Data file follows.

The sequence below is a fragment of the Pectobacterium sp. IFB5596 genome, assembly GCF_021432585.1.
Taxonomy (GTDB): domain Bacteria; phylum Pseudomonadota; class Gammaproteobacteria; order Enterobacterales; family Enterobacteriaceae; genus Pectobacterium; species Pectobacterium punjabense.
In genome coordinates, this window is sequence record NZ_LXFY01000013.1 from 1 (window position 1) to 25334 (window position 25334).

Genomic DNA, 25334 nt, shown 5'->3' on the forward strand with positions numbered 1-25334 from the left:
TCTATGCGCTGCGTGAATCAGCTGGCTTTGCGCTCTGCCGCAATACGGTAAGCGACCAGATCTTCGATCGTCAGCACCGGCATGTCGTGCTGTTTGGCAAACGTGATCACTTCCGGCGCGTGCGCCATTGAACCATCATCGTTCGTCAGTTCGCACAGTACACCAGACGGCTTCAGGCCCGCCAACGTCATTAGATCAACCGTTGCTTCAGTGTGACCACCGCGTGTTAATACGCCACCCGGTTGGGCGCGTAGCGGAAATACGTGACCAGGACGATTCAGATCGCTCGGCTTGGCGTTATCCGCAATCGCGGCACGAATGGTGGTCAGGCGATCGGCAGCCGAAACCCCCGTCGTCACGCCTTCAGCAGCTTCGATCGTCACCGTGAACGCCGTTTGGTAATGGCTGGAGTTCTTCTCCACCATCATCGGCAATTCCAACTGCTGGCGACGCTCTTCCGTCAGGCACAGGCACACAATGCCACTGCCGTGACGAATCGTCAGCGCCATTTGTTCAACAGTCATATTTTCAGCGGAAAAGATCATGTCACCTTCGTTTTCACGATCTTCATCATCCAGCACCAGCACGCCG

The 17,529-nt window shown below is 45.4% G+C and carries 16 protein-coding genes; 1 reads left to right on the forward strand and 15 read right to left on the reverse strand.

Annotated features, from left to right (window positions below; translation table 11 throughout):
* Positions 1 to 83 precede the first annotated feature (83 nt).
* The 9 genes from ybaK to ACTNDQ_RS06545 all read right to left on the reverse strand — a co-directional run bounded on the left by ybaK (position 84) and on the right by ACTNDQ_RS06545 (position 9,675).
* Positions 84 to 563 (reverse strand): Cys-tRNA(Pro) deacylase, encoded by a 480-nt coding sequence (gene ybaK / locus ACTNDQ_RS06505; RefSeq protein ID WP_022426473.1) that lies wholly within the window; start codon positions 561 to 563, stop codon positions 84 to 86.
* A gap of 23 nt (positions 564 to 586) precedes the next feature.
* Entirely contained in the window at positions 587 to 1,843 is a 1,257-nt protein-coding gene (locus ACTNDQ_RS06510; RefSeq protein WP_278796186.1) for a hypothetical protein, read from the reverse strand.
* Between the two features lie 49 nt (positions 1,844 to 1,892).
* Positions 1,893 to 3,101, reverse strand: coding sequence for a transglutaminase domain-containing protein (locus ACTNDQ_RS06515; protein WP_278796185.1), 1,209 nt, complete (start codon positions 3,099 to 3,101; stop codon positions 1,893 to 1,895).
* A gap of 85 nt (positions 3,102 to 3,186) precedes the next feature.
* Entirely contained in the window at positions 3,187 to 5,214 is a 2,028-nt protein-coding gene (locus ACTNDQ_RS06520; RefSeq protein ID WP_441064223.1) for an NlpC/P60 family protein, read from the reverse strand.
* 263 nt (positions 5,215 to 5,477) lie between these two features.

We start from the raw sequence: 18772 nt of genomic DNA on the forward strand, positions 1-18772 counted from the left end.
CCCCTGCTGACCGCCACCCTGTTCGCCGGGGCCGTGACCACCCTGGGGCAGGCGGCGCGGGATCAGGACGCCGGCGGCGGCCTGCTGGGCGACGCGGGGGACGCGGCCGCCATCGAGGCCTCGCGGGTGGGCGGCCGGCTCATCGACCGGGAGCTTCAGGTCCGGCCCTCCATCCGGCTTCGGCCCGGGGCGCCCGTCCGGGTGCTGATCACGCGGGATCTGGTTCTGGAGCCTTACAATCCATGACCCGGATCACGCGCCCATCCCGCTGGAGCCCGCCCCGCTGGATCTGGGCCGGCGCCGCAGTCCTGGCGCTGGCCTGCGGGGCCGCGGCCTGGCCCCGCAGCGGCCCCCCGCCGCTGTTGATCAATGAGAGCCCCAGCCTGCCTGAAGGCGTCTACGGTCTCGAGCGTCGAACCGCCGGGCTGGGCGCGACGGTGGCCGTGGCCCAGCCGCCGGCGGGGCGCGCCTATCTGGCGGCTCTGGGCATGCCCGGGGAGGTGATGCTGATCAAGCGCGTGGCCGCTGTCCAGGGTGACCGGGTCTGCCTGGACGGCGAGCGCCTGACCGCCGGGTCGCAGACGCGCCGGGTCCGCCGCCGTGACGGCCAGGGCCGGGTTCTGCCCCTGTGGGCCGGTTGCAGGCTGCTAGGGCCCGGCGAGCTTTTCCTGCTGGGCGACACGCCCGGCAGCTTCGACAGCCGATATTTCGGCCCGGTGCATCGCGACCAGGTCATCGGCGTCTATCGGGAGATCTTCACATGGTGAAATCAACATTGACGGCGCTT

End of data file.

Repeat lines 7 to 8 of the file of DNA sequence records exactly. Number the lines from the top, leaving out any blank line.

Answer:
Annotated features, from left to right (window positions below; translation table 11 throughout):
* Positions 1 to 83 precede the first annotated feature (83 nt).